Skip to main content

Fake vs. real Christmas trees: Which is the better buy?

Christmas is quickly approaching, and now is the best time to get a tree to decorate for the holiday season. With so many options to choose from, picking a Christmas tree to adorn your home can be overwhelming. How do you know which tree is right for you? Should you opt for a faux evergreen or a live tree?

In this article, we’ll break down the key differences between artificial and real Christmas trees, considering cost, sustainability, and ease so you can select a tree that will best suit your family and lifestyle.

a mother and daughter decorate a christmas tree together
Image used with permission by copyright holder

Is a faux Christmas tree right for you?

A popular choice for many homeowners is the faux Christmas tree, often made with small plastic materials to imitate the look of a real tree. If you’re thinking of purchasing an artificial tree this year, here are a few things you should consider.

Save money next year

With an artificial Christmas tree, you can save money in the long run. Faux Christmas trees have a hefty upfront cost, often averaging around $200 or more for a large, realistic tree. However, you can easily box them up and put them away at the end of the season, until the next time Christmas rolls around. If properly taken care of, fake Christmas trees can last for years, meaning you have one less expense to consider during the holiday season.

Lighting can be included

Stringing lights around your tree can be time-consuming, and the illumination can draw attention to any barren or patchy parts of the tree. If you opt for a fake Christmas tree, consider purchasing one with in-tree lighting. You can opt for yellow, colored, or blue lights with most trees. If you have your own string of lights,  you can always purchase a non-lit tree.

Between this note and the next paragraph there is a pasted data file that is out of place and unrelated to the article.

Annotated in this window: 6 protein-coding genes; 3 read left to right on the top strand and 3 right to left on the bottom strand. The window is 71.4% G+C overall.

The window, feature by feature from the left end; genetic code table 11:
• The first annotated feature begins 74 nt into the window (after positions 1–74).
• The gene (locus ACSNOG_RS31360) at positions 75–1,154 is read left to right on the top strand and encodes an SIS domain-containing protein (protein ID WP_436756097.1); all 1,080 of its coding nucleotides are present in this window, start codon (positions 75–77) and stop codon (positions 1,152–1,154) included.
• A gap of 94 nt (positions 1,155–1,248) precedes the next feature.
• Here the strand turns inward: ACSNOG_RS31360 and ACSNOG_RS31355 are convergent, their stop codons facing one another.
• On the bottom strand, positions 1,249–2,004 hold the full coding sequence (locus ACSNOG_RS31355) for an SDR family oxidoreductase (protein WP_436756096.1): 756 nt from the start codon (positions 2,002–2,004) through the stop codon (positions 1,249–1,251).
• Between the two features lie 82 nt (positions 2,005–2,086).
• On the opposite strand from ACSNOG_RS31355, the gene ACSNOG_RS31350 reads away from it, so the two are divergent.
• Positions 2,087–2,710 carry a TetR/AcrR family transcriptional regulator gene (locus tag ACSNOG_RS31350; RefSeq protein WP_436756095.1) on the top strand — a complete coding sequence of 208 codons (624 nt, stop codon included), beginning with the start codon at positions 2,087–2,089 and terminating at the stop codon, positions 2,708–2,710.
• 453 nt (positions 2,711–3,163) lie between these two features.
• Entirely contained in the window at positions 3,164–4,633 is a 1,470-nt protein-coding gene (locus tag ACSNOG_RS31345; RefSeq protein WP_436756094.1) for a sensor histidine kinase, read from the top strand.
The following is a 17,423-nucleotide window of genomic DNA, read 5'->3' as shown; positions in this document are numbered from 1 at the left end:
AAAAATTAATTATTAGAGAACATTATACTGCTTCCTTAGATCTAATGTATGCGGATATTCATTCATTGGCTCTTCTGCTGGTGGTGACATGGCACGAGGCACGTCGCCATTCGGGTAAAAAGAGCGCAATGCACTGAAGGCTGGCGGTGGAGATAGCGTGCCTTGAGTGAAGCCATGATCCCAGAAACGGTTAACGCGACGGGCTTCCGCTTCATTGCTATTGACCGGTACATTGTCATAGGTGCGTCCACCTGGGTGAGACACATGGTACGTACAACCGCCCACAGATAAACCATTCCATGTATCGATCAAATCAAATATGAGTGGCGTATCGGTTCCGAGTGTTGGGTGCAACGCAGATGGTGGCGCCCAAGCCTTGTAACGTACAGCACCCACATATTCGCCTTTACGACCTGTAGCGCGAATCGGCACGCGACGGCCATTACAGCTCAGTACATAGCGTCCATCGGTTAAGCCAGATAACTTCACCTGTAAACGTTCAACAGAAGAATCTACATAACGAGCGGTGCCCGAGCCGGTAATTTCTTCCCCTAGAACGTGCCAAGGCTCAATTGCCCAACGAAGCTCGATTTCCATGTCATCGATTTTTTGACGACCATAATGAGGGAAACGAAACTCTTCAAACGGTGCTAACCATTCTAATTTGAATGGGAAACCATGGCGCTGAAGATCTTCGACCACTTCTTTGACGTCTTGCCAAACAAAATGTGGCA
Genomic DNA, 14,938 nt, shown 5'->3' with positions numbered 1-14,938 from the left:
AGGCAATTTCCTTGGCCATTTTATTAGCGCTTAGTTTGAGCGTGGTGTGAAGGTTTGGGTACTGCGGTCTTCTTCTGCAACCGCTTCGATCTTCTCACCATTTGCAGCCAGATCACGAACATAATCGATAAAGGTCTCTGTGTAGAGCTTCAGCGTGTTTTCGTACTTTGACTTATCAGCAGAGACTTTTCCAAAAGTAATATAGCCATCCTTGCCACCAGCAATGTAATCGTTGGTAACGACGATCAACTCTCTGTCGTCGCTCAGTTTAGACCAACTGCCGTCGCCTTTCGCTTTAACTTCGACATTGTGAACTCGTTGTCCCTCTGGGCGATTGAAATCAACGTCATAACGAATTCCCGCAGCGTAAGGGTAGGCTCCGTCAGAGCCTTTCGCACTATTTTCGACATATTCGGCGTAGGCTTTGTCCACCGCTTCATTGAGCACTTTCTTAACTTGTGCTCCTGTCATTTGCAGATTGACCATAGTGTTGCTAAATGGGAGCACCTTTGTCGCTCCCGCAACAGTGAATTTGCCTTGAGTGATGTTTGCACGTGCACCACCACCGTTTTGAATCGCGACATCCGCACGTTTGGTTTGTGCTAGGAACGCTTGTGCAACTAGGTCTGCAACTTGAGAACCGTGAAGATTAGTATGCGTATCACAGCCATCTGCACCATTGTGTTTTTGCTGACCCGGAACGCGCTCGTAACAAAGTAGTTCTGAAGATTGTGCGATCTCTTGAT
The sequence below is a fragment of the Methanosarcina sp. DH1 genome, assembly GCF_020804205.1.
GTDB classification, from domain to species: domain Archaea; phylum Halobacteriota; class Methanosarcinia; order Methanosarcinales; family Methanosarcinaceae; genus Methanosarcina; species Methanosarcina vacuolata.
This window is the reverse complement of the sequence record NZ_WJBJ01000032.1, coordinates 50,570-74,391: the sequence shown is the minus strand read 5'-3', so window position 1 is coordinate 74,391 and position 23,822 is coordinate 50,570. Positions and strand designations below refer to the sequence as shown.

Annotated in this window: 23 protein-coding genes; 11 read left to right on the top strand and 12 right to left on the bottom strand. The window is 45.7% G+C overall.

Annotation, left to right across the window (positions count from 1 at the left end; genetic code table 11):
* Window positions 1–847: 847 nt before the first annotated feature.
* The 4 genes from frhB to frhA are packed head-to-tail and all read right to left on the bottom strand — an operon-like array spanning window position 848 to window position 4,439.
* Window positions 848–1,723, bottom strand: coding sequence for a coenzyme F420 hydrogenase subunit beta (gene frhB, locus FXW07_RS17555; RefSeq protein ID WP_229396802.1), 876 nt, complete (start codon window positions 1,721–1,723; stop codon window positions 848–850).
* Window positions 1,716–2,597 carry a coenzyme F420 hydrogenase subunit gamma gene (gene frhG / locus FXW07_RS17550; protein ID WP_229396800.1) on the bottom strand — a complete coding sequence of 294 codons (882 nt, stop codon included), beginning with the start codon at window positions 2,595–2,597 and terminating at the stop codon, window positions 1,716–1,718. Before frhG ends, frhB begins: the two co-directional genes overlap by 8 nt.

Plenty of design options

Do you want a white tree? A natural-looking evergreen? Maybe you prefer a pink miniature tree? Or a tree with faux snow? Fake Christmas trees have an abundance of styles, shapes, and colors to choose from, meaning you can get one that matches your personality and design style.

Great for families that need ease around the holidays

Fake Christmas trees are low-maintenance. While live trees can wither, lose leaves, leak sap, and need frequent watering to survive, fake Christmas trees only require initial setup. After you’ve put up the tree, you can sit back and relax for the holidays. For busy families, it’s not always possible to put in the extra care for a live tree. Additionally, if you have pets, a live tree can cause irritation and sometimes illness if they consume the sap or leaves. Since fake Christmas trees are made of artificial materials, they are pet-friendly and kid-safe.

a father and son deciding on a real christmas tree
Image used with permission by copyright holder

Is a real Christmas tree what you need this season?

Some people prefer the authenticity and natural appeal of real trees. If you’re considering getting a real tree for your home, here is what you should know.

An affordable option upfront

Real Christmas trees tend to be more affordable upfront. Often, real trees are grown and shipped locally, so there is less cost in production and transportation. On average, Christmas trees can range from $50-$150 depending on where the tree is purchased and its size. While you will have to buy another tree each year, people who are wary of high upfront costs might prefer this inexpensive option.

Handpick your tree

Real trees can become whatever you want them to be however you want. If you go to a tree farm or local outdoor store, you can find the perfect tree for your home whether you want big or small, bushy or skinny, and sparse or full.

Get an authentic look

The natural pine smell, the feel of live leaves, and the captivating presence of such a large plant can be a gorgeous addition to your holiday decor. There is something truly magical about hiking through the snow at your local tree farm to select the perfect tree for your home. It’s a family adventure that can be loads of fun for those who want to add a new holiday tradition to their lives.